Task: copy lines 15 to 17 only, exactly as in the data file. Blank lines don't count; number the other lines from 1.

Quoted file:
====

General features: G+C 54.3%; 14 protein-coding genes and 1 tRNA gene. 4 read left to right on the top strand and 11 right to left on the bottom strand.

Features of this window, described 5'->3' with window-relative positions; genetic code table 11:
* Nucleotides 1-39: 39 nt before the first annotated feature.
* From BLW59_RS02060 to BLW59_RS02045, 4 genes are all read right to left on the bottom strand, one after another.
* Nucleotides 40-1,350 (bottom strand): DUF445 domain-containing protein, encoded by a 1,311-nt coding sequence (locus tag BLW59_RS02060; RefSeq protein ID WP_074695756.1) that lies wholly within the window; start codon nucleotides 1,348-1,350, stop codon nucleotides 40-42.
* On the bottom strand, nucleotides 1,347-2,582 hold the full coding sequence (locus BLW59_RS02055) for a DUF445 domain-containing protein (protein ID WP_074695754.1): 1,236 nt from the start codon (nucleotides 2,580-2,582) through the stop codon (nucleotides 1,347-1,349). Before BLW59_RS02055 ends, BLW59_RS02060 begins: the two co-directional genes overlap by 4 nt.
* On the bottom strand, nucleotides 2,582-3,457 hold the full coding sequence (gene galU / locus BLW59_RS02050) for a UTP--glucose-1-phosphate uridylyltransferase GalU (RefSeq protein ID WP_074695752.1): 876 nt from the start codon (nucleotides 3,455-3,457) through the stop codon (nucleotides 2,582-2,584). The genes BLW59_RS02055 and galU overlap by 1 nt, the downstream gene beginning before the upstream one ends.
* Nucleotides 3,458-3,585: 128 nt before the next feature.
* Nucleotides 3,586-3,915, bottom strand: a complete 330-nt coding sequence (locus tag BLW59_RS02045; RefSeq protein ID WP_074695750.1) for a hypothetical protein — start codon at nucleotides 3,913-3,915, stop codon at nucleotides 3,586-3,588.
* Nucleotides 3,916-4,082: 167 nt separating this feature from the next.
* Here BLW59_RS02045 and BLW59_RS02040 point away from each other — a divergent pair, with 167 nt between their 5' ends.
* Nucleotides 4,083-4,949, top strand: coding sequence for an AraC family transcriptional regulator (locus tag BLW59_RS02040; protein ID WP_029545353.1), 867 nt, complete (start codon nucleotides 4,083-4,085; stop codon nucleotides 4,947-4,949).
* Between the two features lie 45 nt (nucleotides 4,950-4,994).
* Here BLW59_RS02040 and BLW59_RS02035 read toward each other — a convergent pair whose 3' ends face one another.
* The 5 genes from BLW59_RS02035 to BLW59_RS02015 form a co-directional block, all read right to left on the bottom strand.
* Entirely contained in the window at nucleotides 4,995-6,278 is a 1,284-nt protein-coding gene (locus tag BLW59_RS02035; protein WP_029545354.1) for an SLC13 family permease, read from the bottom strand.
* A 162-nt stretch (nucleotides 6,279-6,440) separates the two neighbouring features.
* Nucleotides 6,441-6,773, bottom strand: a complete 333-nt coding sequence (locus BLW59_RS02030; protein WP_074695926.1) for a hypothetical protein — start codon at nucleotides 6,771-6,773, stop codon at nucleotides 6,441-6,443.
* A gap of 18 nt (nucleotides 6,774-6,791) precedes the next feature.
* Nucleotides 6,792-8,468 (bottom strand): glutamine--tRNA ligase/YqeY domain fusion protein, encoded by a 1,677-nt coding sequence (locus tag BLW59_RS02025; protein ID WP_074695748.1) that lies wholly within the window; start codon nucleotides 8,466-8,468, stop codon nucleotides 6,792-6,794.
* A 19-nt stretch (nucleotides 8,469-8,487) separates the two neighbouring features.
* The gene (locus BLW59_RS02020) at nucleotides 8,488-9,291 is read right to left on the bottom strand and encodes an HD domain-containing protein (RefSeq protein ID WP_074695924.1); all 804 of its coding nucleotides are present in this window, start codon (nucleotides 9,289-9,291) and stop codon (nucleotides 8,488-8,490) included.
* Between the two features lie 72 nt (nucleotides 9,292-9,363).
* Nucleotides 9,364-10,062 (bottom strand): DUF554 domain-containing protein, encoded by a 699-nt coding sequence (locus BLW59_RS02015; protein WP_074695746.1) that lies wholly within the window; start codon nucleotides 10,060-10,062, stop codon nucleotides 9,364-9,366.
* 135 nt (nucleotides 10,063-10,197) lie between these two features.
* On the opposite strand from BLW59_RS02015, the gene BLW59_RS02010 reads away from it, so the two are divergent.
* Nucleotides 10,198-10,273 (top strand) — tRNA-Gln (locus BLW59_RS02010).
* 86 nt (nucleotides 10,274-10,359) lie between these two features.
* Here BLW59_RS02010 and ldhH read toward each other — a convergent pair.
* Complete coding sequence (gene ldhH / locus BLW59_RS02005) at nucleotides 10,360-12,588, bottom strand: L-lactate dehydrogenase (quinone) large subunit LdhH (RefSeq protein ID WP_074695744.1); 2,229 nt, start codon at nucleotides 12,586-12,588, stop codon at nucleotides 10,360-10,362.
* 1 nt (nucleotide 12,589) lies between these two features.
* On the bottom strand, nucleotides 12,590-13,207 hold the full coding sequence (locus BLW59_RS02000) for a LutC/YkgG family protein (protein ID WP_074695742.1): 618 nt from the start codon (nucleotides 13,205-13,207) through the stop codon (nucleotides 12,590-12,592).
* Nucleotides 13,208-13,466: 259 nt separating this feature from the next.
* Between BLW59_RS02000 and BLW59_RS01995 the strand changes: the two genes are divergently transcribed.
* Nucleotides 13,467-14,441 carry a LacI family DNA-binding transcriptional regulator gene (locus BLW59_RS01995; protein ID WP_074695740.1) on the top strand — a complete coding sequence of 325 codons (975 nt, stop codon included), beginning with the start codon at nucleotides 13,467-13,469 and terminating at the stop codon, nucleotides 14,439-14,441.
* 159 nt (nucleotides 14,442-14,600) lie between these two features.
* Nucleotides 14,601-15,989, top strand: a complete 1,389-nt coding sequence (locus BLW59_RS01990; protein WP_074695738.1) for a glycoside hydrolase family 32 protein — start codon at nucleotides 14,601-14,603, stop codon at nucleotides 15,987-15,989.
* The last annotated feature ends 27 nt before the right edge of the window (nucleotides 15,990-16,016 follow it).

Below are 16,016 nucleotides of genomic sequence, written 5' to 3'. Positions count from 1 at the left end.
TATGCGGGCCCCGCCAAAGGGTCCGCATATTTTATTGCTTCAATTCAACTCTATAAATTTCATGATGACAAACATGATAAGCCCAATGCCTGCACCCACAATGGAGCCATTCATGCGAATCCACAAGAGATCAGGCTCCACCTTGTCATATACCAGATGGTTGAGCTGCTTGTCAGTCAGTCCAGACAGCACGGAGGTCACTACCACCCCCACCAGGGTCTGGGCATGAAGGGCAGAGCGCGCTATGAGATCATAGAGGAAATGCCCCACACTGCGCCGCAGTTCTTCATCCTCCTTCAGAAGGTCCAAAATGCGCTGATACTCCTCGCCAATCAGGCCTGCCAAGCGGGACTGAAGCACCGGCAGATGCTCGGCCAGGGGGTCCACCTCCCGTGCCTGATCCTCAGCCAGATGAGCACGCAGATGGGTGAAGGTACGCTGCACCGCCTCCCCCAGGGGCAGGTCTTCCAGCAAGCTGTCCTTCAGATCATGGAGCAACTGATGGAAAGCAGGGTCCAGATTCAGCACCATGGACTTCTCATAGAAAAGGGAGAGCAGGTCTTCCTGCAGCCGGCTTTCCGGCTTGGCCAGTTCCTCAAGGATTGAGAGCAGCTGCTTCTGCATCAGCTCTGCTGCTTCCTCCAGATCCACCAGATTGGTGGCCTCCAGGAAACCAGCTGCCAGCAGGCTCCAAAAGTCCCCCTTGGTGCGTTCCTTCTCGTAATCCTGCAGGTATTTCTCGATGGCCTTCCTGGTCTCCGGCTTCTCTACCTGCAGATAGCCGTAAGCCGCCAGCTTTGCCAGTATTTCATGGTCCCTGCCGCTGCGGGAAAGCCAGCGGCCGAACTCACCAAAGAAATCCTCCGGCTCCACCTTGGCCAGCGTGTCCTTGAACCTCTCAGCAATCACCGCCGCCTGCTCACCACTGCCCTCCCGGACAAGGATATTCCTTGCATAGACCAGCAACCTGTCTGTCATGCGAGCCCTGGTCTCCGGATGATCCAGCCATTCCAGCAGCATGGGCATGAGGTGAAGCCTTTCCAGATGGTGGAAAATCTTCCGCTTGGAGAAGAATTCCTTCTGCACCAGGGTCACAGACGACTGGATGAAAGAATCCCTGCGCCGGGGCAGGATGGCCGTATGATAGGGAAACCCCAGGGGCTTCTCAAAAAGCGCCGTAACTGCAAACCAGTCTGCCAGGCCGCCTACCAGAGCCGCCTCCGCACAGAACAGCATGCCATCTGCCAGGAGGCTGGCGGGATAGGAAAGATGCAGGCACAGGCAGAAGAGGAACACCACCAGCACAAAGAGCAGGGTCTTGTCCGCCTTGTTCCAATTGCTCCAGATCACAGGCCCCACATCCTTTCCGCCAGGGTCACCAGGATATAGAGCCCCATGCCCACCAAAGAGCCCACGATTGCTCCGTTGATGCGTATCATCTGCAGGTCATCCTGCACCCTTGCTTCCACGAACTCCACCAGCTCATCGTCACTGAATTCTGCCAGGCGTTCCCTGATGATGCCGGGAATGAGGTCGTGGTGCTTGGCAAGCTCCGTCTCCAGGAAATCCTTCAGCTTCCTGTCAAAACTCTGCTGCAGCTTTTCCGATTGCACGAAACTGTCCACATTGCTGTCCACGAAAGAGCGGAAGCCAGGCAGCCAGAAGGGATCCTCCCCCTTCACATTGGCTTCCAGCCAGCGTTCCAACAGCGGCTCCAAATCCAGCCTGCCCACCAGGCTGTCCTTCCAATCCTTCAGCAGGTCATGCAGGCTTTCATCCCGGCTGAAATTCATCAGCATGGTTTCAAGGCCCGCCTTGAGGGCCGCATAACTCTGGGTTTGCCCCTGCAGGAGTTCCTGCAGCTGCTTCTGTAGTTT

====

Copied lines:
* The 5 genes from BLW59_RS02035 to BLW59_RS02015 form a co-directional block, all read right to left on the bottom strand.
* Entirely contained in the window at nucleotides 4,995-6,278 is a 1,284-nt protein-coding gene (locus tag BLW59_RS02035; protein WP_029545354.1) for an SLC13 family permease, read from the bottom strand.
* A 162-nt stretch (nucleotides 6,279-6,440) separates the two neighbouring features.